Profile: Jon Goodman

Mar 19, 2001  •  Post A Comment

Title: Founder and executive director of the EC2 Incubator Project for new media, Annenberg Center for Communication at the University of Southern California. EC2 sponsors research in communications, media and digital technologies. The Annenberg Center was created in 1993 through a $120 million grant from the Annenberg Foundation. Previously, she was the director of the Entrepreneur Program at USC’s Marshall School of Business.
Digital revenue: “In the short-term, there will be an attempt to supplement ad revenues with subscription income, which might involve the sale of special services to targeted groups. An example would be repurposing some of their traditional assets [for sale to third parties]. Producers haven’t even begun to tap the value of their libraries.
“Over time, producers and distributors of content will start becoming producers and distributors of the technology itself [e.g., set-top boxes or attachments]. NBC or AOL/Time Warner will have two kinds of feeds-the traditional network feed and [for example] a 3-D feed to sell or lease these boxes.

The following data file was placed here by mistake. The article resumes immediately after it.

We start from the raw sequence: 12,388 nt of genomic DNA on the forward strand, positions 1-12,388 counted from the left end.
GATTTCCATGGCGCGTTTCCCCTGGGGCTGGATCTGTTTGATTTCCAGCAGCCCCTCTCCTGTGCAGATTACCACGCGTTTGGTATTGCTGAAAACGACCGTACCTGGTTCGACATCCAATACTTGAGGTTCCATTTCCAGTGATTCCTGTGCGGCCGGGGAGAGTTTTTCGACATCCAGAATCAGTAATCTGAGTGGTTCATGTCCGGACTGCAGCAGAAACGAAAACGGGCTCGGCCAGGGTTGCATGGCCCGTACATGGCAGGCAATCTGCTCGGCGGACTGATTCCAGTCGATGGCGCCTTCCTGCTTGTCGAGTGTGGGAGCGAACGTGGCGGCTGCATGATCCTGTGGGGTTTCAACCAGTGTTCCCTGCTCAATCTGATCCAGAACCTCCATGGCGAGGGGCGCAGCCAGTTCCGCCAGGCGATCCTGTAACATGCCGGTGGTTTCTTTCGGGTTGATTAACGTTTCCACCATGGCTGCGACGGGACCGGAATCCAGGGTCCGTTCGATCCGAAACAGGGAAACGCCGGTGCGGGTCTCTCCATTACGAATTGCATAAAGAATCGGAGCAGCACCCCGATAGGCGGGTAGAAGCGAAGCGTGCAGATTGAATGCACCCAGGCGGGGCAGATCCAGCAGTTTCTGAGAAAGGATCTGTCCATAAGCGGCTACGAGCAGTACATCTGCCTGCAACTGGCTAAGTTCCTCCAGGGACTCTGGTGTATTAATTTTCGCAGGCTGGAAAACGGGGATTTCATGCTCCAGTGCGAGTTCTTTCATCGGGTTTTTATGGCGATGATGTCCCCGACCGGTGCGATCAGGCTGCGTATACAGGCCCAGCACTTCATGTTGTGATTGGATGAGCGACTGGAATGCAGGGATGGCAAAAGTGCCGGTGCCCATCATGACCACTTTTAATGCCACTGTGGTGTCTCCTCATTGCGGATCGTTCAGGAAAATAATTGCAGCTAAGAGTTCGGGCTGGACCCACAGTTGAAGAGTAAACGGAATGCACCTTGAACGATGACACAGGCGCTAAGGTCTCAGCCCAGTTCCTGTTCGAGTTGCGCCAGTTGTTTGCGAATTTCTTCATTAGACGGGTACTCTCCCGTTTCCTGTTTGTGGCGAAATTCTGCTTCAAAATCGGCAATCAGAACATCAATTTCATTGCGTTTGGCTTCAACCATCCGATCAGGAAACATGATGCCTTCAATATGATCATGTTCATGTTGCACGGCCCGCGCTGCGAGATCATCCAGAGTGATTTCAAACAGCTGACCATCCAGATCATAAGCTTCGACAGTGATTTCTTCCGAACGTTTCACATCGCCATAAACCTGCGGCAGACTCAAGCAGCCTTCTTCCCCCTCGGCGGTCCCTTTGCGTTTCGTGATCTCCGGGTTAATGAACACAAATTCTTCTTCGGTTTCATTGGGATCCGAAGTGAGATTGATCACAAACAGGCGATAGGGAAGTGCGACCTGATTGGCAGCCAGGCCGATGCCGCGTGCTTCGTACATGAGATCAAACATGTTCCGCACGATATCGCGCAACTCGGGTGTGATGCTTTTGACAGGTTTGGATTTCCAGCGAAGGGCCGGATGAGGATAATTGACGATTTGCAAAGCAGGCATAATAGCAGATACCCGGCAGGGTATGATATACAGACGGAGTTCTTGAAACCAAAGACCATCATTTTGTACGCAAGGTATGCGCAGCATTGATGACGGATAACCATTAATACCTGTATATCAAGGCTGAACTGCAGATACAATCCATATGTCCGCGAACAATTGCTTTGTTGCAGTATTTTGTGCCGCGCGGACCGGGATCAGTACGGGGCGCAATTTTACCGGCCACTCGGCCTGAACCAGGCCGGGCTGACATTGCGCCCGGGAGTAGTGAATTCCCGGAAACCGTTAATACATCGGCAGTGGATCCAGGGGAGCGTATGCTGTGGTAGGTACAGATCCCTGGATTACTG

“There will also be opportunities to offer services that people will pay premium prices for-first-run movies on demand at high resolution, for example. New York City theaters are already charging $10.50 at a time when many people have stopped going to the movies because it’s too damn complicated.”
Killer apps: “The single most interesting advance so far is TiVo. For the next generation, the most important product will be a controller that totally makes the TV respond to you-a device that says to my TV, `While recording this, please record all appropriate Web information.”’
Wireless: “Way too much has been made of wireless. The European telcos are in desperate straits because they bid so much for bandwidth and no one wants these services. Even if consumers did, the wireless spectrum is finite: the ability to have everyone talking to each other and doing transactions at once is physically impossible. The proliferation of all these businesses and devices is totally out of proportion to the state of development and the existing infrastructure.”
Delay: “There are so many economic stakeholders between producers and consumers that services are difficult to negotiate, let alone implement.”